NEWBURYPORT – Every weekend, Cate Seely drives down to the Boston Marathon course to train, and while she often finds herself on Boylston Street near the finish line, she never crosses it.
“If you cross the Boston Marathon finish before actually finishing, it’s bad luck,” Seely said.
Seely, who is 28 years old and grew up in Newburyport, was five miles away from the finish line when the bombs went off during last year’s race. She was ultimately stopped at a medical tent in Newton and was among more than 5,000 runners granted a waiver to compete in this year’s race.
Now running the marathon for the third time, Seely is back to finish what she started.
“I still haven’t finished that race,” she said. “So I will finish it in about  days.”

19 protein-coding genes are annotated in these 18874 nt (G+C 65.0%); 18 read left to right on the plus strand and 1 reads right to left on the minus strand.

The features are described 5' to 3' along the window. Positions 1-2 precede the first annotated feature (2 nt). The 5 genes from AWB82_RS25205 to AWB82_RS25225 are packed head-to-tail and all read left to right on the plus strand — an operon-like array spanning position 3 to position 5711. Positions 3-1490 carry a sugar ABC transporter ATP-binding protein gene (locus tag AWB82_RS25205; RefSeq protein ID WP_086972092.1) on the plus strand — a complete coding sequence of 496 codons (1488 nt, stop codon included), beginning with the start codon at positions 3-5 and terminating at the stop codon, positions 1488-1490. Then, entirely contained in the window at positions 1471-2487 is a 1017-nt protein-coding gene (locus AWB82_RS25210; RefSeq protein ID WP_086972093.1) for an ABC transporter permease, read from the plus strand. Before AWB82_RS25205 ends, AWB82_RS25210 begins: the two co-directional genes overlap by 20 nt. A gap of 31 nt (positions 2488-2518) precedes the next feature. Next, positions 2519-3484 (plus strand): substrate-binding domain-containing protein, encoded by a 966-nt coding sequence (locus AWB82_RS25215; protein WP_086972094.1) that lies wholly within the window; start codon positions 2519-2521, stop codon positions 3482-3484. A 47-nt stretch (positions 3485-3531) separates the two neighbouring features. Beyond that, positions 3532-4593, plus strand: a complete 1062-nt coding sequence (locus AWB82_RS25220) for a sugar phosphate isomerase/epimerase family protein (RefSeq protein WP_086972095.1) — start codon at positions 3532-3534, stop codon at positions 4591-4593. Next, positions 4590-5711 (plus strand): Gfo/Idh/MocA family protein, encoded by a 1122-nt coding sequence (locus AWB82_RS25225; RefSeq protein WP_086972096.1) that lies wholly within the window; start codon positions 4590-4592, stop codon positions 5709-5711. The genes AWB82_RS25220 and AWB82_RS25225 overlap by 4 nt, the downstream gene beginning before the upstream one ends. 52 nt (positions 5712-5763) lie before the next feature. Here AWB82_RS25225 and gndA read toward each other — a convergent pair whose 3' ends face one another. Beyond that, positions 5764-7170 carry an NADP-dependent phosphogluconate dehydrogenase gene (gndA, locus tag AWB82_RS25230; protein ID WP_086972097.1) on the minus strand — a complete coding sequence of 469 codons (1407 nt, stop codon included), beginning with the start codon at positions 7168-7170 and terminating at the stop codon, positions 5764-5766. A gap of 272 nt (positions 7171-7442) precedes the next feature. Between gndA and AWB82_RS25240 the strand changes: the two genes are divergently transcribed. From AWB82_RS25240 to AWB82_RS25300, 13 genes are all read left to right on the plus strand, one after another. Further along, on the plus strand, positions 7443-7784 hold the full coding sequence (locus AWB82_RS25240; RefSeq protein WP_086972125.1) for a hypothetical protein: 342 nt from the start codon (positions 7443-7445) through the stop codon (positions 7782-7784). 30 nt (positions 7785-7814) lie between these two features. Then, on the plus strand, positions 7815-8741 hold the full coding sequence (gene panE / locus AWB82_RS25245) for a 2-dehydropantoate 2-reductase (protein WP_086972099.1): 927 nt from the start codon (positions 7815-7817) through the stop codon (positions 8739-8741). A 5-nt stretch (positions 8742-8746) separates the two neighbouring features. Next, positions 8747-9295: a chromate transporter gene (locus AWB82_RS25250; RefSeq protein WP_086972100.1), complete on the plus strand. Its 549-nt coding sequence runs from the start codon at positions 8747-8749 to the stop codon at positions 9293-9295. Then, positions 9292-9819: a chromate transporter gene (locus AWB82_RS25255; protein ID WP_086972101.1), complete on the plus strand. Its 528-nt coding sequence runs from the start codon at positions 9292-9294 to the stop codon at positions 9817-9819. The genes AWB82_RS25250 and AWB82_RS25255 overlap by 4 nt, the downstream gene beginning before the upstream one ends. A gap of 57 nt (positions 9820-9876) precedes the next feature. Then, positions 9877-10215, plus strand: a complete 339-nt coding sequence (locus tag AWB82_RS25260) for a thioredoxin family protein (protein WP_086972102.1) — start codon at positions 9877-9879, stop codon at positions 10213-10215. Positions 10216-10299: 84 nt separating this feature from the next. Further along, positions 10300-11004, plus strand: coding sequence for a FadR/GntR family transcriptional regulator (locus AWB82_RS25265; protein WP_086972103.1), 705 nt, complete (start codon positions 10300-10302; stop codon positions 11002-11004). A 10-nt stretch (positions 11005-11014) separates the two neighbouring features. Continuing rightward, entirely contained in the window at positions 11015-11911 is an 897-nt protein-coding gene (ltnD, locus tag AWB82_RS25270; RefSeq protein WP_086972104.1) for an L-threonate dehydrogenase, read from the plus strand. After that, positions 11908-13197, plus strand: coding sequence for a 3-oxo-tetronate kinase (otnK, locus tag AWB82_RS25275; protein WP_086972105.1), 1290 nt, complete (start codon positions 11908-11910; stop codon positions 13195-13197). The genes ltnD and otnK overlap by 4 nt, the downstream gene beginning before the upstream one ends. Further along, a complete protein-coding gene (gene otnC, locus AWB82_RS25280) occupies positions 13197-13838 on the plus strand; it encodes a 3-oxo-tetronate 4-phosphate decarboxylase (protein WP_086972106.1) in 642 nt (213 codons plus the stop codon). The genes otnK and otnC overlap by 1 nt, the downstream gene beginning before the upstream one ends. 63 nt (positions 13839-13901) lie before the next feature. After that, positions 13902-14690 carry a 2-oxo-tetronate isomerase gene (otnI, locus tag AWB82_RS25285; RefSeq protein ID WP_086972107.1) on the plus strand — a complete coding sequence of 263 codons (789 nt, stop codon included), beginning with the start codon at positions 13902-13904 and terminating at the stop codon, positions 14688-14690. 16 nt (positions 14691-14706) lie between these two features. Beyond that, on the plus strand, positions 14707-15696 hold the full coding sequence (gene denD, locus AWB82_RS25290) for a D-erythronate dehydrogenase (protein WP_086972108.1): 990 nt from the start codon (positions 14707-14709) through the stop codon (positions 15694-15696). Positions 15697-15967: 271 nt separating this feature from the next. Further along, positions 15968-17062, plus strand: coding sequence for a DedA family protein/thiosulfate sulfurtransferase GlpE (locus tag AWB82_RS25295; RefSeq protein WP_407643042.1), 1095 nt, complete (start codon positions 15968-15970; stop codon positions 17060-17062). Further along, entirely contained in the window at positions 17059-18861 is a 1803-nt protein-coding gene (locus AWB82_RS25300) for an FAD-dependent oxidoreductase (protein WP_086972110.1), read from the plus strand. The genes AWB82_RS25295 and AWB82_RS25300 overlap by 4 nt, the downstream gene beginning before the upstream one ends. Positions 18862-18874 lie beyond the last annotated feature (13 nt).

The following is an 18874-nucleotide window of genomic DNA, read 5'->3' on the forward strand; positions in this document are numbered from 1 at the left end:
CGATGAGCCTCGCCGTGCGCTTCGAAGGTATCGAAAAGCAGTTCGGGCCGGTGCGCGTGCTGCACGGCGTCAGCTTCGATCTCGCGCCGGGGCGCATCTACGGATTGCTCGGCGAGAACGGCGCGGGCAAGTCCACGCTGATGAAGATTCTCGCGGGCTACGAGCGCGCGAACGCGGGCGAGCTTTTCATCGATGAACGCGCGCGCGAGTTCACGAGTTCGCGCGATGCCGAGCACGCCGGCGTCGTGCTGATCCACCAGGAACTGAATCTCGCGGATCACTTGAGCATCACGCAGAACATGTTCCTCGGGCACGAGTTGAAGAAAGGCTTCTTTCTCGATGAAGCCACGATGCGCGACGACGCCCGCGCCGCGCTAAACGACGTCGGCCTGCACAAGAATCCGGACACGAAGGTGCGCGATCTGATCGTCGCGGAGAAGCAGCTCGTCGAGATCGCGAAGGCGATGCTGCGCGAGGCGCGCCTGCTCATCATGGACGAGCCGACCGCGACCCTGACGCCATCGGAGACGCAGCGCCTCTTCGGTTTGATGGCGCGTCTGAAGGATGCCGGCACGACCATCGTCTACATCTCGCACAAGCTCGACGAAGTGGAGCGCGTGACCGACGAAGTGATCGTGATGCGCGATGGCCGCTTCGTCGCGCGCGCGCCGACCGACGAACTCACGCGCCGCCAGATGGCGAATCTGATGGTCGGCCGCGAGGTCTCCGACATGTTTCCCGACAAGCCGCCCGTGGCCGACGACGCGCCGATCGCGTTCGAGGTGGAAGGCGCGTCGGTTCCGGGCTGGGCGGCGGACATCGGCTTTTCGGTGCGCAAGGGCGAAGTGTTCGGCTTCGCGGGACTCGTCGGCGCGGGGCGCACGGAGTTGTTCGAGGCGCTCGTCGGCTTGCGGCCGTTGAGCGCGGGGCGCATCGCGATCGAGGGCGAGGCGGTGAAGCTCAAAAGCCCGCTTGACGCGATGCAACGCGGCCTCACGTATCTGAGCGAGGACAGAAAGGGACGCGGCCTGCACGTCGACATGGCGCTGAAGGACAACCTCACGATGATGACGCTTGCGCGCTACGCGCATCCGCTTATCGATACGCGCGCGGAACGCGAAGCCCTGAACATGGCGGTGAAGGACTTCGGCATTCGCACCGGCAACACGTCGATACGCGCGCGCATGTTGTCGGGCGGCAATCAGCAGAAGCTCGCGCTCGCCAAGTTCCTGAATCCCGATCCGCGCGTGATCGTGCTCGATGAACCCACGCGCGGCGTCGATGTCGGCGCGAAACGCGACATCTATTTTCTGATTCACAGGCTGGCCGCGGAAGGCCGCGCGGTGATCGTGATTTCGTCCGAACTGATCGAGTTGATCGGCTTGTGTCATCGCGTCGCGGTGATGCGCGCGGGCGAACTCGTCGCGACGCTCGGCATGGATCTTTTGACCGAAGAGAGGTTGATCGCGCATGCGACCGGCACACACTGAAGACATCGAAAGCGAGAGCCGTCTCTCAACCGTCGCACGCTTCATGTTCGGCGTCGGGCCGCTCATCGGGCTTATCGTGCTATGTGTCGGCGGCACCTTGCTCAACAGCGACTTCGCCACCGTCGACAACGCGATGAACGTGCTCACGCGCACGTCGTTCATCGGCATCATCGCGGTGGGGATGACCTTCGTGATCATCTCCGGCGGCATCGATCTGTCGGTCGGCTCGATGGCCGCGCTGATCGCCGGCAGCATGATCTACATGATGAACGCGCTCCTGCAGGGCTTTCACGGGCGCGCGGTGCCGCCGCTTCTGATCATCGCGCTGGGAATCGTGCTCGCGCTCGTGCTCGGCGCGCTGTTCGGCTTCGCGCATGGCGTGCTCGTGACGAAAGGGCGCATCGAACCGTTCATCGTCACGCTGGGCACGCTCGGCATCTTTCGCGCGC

Like many who grow up in the area, Seely has a deep connection with the marathon. When she was young, her family frequently went into Boston on Marathon Monday to cheer on the runners on near the finish line. She said that she loved the festivities, the fact that everyone got the day off from work or school, that the Red Sox would play in the morning and how the weather was usually beautiful.
As she got older, she began to interact with more people who actually ran the marathon, the first being her Spanish teacher at the Rupert A. Nock Middle School.
“Before then I didn’t know anybody who’d run it before, and I thought that was the craziest thing that she ran for fun,” Seely said.
Seely got into running herself about six years ago, initially as a way to slim down for a wedding and eventually to help raise money for the Leukemia and Lymphoma Society. Several members of Seely’s family have battled the two diseases, and in 2011 she decided to take the plunge and run the Boston Marathon in support of the charity.